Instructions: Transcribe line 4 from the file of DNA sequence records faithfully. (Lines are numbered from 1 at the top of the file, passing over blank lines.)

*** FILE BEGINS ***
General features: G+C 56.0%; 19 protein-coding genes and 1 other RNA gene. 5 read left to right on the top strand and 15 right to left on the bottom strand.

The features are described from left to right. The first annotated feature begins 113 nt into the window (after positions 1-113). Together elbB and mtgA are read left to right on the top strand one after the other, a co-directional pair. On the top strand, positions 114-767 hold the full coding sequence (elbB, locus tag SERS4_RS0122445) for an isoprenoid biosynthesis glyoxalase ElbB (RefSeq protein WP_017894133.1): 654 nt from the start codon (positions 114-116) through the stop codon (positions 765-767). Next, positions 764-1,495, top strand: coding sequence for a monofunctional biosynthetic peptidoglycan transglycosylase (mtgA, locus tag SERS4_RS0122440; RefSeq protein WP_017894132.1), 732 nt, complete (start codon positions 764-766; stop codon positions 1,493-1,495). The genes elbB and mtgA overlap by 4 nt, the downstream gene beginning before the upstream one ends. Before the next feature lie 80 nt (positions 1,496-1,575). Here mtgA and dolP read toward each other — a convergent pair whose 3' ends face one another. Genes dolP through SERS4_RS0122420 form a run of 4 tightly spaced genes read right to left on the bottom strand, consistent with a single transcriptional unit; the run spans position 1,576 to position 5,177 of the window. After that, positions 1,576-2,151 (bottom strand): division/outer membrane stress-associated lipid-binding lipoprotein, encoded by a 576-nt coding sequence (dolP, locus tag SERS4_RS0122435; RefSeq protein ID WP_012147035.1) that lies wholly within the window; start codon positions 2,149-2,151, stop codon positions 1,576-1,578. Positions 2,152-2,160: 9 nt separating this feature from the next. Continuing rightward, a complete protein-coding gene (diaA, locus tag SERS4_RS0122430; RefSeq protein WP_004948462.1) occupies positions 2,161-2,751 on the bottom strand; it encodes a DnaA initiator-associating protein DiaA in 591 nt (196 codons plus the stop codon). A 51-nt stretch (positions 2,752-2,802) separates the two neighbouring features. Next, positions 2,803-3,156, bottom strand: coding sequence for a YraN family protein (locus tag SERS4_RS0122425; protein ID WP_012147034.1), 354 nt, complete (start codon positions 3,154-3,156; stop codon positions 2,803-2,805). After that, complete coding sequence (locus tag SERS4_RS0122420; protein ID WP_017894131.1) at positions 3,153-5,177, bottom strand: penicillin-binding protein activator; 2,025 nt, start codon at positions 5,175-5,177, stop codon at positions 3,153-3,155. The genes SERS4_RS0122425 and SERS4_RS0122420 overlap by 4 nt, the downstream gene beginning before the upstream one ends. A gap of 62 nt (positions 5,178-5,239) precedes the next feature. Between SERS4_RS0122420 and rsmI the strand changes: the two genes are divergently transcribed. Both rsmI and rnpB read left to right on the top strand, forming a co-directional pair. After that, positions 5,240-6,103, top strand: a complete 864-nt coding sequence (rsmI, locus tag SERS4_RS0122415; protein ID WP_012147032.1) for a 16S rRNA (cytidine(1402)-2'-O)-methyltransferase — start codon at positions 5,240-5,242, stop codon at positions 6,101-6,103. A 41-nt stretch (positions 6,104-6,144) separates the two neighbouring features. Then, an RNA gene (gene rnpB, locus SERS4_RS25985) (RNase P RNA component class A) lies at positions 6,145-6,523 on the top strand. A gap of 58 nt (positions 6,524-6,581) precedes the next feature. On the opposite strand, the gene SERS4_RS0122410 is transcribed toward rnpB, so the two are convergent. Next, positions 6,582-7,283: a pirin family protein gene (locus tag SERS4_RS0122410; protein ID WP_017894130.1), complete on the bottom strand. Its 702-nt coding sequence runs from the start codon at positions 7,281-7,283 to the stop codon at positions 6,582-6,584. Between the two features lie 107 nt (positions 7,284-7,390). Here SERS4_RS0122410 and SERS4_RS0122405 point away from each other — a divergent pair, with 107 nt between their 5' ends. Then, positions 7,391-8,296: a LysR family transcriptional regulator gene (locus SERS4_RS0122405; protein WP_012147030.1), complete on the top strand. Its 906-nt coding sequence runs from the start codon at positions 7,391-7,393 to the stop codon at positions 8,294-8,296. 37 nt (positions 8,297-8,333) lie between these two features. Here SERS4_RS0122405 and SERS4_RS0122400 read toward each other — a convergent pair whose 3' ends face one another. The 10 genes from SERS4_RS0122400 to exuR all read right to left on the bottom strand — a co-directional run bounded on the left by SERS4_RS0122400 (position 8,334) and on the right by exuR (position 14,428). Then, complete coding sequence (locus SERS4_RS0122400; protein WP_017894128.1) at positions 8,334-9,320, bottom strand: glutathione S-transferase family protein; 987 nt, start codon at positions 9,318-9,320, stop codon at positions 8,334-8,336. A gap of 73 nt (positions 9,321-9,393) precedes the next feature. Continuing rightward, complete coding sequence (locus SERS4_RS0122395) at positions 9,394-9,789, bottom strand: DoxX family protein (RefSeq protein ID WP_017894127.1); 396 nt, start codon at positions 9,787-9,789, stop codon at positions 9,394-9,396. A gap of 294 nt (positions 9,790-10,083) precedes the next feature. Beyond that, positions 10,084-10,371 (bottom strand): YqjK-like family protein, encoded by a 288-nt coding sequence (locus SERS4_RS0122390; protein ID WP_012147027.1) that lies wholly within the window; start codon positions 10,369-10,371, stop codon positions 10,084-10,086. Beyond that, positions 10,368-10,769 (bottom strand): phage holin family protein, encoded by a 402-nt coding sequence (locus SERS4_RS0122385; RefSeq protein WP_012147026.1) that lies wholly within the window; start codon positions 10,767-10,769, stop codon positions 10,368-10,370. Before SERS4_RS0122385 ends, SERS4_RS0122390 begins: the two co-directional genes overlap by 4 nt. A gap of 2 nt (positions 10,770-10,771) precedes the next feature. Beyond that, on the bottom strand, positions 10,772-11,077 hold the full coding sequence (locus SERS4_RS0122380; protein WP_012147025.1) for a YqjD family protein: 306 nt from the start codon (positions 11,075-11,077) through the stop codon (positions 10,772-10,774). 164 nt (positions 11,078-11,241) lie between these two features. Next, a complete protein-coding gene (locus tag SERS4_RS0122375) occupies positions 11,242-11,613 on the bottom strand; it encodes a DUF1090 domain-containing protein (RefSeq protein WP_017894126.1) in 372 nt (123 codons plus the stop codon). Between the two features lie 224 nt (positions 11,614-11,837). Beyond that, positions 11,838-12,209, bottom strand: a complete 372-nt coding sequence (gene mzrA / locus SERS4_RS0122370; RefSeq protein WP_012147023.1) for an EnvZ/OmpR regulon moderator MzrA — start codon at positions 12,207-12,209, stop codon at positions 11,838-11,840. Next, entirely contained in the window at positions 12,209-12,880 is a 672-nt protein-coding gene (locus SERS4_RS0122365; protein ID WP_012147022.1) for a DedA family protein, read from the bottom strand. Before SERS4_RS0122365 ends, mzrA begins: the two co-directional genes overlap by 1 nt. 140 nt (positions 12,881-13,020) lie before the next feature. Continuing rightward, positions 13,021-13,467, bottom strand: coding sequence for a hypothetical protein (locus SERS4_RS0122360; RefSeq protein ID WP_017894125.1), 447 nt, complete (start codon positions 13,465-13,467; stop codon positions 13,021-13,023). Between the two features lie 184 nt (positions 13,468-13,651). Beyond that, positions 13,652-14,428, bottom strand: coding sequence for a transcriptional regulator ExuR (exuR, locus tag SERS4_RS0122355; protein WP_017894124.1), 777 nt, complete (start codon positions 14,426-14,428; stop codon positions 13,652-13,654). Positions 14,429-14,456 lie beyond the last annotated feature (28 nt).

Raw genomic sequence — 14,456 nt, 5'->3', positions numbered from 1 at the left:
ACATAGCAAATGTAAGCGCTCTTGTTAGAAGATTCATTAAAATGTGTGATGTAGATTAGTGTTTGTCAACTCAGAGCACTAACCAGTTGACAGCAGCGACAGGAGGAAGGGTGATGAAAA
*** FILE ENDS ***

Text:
ACATAGCAAATGTAAGCGCTCTTGTTAGAAGATTCATTAAAATGTGTGATGTAGATTAGTGTTTGTCAACTCAGAGCACTAACCAGTTGACAGCAGCGACAGGAGGAAGGGTGATGAAAA